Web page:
terryj
Member
terryj

“We want our businesses to succeed, especially during the pandemic and resulting recession” Apparently your from Maltby (sorry Maltby) When they repave the street there will be NO PARKING, you may not even get to approach the store. This was what happened with the “repaving” west of 24th. That HURTS Business. AS the Local Lumber yard said on their Billboard
welcome to “THe NIghtmare on Market Street” are you understanding yet. We will need to have a talk at the BBQ.

Truth
Member
Truth

Apparently your from Maltby (sorry Maltby)

They have an amazing cafe, I’d recommend visiting sometime when you’re able! Prepare for a wait though…

terryj
Member
terryj

I don’t drive, but most small towns have good food.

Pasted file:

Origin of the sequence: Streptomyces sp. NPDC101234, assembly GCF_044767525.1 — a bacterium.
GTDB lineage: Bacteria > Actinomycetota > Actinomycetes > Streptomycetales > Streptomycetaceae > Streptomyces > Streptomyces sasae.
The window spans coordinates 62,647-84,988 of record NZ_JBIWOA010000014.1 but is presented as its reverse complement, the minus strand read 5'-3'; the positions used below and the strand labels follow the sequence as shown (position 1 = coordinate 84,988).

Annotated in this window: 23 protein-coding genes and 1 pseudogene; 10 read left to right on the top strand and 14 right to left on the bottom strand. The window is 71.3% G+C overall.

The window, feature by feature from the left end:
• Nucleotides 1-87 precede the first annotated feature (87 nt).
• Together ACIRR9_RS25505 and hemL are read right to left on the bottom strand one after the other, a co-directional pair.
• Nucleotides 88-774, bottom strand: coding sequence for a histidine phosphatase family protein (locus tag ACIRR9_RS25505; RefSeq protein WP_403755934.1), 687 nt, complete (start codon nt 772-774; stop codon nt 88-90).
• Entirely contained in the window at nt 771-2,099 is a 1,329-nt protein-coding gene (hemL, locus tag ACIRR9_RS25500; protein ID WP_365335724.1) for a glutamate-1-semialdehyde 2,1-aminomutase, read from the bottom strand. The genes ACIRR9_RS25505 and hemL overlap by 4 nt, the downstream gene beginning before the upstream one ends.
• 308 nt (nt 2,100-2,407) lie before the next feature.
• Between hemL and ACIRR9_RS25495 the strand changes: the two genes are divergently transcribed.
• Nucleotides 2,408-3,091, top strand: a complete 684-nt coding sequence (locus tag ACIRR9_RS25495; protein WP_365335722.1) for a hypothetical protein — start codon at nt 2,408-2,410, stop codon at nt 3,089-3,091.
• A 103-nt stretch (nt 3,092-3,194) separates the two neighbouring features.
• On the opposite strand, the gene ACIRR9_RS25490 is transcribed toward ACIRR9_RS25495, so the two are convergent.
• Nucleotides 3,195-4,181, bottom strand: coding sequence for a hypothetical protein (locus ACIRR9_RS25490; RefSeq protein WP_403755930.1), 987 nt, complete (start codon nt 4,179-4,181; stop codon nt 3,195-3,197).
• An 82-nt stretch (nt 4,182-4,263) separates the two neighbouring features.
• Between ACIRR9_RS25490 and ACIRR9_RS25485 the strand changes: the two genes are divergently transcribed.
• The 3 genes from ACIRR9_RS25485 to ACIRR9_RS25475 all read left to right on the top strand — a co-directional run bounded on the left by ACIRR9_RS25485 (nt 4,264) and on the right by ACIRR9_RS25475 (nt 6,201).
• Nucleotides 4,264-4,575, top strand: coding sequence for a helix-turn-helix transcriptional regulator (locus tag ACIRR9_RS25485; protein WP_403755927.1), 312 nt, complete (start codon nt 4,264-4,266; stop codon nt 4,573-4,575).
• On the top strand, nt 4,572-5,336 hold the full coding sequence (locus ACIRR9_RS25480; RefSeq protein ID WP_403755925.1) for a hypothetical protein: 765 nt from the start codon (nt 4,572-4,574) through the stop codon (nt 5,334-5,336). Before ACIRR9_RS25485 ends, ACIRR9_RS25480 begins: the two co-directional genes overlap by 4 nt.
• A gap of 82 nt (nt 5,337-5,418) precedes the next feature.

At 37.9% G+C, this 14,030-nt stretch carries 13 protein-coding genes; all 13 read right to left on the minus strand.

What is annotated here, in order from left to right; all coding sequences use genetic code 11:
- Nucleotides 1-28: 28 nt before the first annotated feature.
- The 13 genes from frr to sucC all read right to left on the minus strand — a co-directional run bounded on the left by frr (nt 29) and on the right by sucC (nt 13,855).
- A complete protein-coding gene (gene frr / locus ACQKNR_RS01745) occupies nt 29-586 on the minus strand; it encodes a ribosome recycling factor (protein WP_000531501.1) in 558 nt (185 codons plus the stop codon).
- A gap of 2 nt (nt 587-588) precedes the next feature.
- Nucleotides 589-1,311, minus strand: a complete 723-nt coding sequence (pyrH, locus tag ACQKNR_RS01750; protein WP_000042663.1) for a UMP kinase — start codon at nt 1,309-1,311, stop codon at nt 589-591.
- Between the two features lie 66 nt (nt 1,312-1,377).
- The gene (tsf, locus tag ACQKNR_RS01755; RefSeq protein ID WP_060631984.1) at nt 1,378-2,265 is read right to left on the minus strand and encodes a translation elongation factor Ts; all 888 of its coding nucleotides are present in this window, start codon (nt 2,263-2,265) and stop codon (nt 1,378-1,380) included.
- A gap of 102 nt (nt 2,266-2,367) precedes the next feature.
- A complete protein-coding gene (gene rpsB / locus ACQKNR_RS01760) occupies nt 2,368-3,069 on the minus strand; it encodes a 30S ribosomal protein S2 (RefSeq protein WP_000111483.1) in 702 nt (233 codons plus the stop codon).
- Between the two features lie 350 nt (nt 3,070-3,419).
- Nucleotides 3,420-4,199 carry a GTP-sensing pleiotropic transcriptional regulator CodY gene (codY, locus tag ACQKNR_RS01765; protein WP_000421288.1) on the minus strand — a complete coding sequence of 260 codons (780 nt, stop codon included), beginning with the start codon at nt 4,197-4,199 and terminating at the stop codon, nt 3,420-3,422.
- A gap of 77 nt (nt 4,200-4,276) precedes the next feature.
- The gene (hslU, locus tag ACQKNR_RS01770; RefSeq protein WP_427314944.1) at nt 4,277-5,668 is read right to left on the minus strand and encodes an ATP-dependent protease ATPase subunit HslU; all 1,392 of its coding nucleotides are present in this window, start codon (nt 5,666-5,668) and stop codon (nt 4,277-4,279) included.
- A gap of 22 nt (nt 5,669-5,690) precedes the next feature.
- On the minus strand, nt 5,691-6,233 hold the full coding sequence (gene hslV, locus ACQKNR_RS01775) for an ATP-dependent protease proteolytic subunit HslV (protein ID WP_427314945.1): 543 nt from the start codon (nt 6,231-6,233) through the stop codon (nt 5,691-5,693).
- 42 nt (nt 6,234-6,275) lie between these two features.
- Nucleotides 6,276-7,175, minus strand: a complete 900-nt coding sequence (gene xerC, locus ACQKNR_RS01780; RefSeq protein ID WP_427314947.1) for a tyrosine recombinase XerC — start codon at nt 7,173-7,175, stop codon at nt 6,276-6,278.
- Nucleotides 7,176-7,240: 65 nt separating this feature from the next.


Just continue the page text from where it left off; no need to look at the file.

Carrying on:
coryclassic
Member
coryclassic

Based on their previous project down by the locks I wouldn’t be surprised if they decide to close the street while they take six months to decide whether to delay the project.

Southeasterner
Member
Southeasterner

It’s funny people think in 18 months everything will be back to normal. And nothing like starting a roadway reconstruction project in December! Do these business owners live in Phoenix and have no clue about seasonal weather in Washington?

But yes let’s delay the project so tax payers can get hosed over another 18 months of cost escalation, and we can wait for the labor market to potentially fully recover and costs go back to sky high.

How about we use this opportunity to advance a badly needed project, at a lower cost, and get people back to work quickly?

Recession or boom time there is never a good time for construction closures. If businesses want a real solution talk with the Council and Mayor and propose a transparent requirement for mitigation during construction closures.

coryclassic
Member
coryclassic

Seattle doesn’t have a road construction season like other places around the country. Our mild winters allow construction and road work to continue.